54. Witheridge, T. F. (1989). The assertive community treatment worker: An emerging role and its implications for professional training. Hospital and Community Psychiatry, 40, 620-624.
  55. McGrew, J. H., & Bond, G. R. (1997). The association between program characteristics and service delivery in assertive community treatment. Administration and Policy in Mental Health, 25, 175-189.
  56. 56.0 56.1 For information about Thresholds and its Bridge assertive outreach programs, go to: http://www.thresholds.org/home2.asp.
  57. Witheridge, T. F. (1990). Assertive community treatment: A strategy for helping persons with severe mental illness to avoid rehospitalization. In N. L. Cohen (Ed.), Psychiatry takes to the streets: Outreach and crisis intervention for the mentally ill (pp. 80-106). New York: Guilford Press.
  58. Witheridge, T. (1994). The "active ingredients" of a program that works. In A. B. Critchfield (Ed.), Psychosocial rehabilitation for persons who are deaf and mentally ill: Breakout III -- new traditions (pp. 113-121). Columbia, South Carolina: South Carolina Department of Mental Health.
  59. Slagg, N. B., Lyons, J., Cook, J. A., Wasmer, D. J., Witheridge, T. F., & Dincin, J. (1994). A profile of clients served by a mobile outreach program for homeless mentally ill persons. Hospital and Community Psychiatry, 45, 1139-1141.
  60. 60.0 60.1 Bond, G. R., Witheridge, T. F., Wasmer, D., Dincin, J., McRae, S. A., Mayes, J., & Ward, R. S. (1989). A comparison of two crisis housing alternatives to psychiatric hospitalization. Hospital and Community Psychiatry, 40, 177-183.
  61. Gold Award: Helping mentally ill people break the cycle of jail and homelessness. The Thresholds State, County Collaborative Jail Linkage Project, Chicago (2001). Psychiatric Services, 52, 1380-1382.
  62. Higenbottam, J. A., Etches, B., Shewfelt, Y., & Alberti, M. (1992). Riverview/Fraser Valley assertive outreach program. In R. B. Deber & G. G. Thompson (Eds.), Restructuring Canada's health services system: How do we get there from here? Proceedings of the Fourth Canadian Conference on Health Economics, August 27-29, 1990, University of Toronto. Toronto: University of Toronto Press, 185-190.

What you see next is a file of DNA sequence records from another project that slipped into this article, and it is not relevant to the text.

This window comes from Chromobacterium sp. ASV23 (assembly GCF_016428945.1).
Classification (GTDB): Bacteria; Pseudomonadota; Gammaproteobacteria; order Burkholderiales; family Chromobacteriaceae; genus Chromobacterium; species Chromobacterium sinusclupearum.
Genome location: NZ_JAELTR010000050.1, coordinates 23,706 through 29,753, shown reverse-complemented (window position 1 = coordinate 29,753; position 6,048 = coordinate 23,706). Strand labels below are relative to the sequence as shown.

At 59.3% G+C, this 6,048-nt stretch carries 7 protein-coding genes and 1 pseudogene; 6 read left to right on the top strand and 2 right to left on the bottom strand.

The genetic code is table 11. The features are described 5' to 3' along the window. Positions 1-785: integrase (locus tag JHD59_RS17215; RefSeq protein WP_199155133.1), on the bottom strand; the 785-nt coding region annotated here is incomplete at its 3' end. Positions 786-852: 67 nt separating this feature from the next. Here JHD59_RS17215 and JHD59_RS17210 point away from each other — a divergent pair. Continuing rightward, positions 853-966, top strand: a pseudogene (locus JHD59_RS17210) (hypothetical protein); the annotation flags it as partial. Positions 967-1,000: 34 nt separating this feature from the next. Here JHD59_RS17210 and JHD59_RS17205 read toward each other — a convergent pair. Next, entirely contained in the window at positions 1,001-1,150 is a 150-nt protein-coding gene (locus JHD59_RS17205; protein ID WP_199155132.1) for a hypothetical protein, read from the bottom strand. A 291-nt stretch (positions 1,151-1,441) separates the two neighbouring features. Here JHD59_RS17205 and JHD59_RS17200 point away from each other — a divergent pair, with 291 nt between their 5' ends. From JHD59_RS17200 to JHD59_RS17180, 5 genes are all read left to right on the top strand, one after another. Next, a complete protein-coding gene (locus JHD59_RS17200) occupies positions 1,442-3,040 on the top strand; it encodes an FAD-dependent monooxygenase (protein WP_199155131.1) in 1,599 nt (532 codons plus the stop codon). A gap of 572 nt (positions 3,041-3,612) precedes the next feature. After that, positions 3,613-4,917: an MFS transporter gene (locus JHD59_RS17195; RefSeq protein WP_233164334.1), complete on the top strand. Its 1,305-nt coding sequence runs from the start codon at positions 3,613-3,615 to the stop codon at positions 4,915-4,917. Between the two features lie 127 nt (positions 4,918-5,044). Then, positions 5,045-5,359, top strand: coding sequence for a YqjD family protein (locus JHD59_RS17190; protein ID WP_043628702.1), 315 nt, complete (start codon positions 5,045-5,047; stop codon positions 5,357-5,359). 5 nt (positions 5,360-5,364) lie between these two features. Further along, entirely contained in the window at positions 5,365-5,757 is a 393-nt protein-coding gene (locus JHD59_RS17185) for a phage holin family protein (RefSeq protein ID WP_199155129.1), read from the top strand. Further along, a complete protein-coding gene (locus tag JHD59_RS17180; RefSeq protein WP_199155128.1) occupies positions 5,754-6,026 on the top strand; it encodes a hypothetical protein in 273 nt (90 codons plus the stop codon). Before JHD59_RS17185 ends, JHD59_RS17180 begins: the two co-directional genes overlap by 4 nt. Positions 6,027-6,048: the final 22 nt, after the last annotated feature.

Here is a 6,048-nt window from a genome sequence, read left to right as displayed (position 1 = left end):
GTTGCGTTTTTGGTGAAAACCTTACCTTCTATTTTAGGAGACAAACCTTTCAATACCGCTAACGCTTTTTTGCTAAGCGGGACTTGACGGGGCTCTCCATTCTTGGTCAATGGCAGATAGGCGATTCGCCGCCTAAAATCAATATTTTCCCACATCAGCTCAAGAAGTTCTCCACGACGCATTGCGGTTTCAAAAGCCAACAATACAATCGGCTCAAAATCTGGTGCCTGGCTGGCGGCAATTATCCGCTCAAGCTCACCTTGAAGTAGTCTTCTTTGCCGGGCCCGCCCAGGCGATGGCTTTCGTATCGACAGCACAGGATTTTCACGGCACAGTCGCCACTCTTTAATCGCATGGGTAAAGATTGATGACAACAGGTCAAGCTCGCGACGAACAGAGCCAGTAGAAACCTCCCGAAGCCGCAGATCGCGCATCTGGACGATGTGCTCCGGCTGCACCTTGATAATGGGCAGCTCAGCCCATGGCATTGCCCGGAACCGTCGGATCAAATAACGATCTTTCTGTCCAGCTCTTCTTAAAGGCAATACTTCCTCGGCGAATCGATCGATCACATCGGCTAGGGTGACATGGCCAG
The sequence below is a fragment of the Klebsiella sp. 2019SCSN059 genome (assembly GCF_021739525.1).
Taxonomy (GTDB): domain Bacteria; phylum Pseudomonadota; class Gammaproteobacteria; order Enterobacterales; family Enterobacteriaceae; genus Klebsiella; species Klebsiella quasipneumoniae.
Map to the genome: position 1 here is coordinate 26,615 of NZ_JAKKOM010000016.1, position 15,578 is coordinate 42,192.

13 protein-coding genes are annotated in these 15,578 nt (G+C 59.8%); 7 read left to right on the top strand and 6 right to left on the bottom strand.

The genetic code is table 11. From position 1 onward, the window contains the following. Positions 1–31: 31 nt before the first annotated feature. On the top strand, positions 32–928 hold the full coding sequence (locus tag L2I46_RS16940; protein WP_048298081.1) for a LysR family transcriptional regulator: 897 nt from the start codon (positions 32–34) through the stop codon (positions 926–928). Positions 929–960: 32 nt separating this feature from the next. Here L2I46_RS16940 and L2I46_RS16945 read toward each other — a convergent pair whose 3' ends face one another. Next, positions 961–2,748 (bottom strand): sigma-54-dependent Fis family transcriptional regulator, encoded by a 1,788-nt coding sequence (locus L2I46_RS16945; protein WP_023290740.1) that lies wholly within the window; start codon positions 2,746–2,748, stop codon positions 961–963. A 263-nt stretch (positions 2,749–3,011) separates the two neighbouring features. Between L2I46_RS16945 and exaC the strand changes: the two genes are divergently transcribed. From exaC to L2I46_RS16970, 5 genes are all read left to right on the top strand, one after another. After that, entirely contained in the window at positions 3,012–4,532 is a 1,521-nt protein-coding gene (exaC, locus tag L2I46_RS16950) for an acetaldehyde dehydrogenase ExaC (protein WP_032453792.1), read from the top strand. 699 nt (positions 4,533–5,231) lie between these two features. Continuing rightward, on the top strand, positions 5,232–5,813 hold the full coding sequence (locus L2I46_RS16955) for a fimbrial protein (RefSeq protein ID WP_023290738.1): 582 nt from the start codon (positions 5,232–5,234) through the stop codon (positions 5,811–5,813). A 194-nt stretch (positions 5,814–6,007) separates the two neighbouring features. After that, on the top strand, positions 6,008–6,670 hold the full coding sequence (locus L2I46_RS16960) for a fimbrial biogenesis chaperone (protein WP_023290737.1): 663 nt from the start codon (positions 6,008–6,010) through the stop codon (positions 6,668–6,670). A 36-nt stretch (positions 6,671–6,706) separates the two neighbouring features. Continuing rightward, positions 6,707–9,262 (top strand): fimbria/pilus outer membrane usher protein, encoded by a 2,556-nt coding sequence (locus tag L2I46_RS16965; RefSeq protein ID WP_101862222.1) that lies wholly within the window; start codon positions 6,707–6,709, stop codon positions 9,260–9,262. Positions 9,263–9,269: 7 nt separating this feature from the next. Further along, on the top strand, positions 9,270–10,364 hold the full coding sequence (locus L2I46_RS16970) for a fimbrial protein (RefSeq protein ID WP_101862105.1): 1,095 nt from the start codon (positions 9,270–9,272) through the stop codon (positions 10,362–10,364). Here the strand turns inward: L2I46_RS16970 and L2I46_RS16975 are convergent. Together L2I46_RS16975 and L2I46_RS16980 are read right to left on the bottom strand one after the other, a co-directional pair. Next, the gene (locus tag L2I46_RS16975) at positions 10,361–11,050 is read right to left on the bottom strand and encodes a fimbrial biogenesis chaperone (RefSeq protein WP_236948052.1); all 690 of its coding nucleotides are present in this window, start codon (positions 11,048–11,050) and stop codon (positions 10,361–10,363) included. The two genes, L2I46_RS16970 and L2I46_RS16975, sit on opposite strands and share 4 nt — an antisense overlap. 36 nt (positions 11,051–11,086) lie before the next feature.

63. 63.0 63.1 Hoult, J., Reynolds, I., Charbonneau-Powis, M., Coles, P., & Briggs, J. (1981). A controlled study of psychiatric hospital versus community treatment - the effect on relatives. Australian and New Zealand Journal of Psychiatry, 15, 323-328.
  64. 64.0 64.1 Hoult, J., Reynolds, I., Charbonneau-Powis, M., Weekes, P., & Briggs, J. (1983). Psychiatric hospital versus community treatment: The results of a randomised trial. Australian and New Zealand Journal of Psychiatry, 17, 160-167.
  65. Field, G., Allness, D., & Knoedler, W. H. (1980). Application of the Training in Community Living program to rural areas. Journal of Community Psychology, 8, 9-15.
  66. Diamond, R. J., & Van Dyke, D. (1985). Rural community support programs: The experience in three Wisconsin counties. In L. I. Stein & M. A. Test (Eds.), The Training in Community Living Model: A decade of experience (pp. 49 – 63). (New Directions for Mental Health Services, no. 26.)
  67. Bond, G. R., Miller, L. D., Krumwied, R. D., & Ward, R. S. (1988). Assertive case management in three CMHCs: A controlled study. Hospital and Community Psychiatry, 39, 411 – 418.
  68. McDonel, E. C., Bond, G. R., Salyers, M., Fekete, D., Chen, A., McGrew, J. H., & Miller, L. (1997). Implementing assertive community treatment programs in rural settings. Journal of Administration and Policy in Mental Health and Mental Health Services Research, 25, 153-173.
  69. For information about the Indiana ACT Center, go to: http://psych.iupui.edu/ACTCenter/.
  70. According to the state's Department of Community Health, Michigan ACT teams served 6,487 people in fiscal 2004; for more information, go to: http://www.michigan.gov/mdch/0,1607,7-132-2941_4868_38495_38496_38504-130083--,00.html.
  71. For a description of Michigan's statewide ACT program development initiative, see: Plum, T. B., & Lawther, S. (1992). How Michigan established a highly effective statewide community-based program for persons with serious and persistent mental illness. Outlook, a publication of the National Association of State Mental Health Program Directors Research Institute, 2, July-August-September issue, 2-5.
  72. Go to: http://www.actassociation.org/
  73. 73.0 73.1 In Minnesota, ACT became a Medicaid-funded service in 2005; almost immediately, two dozen new teams were established. For a list of Minnesota programs, go to: http://www.dhs.state.mn.us/main/groups/disabilities/documents/pub/dhs_id_049223.hcsp.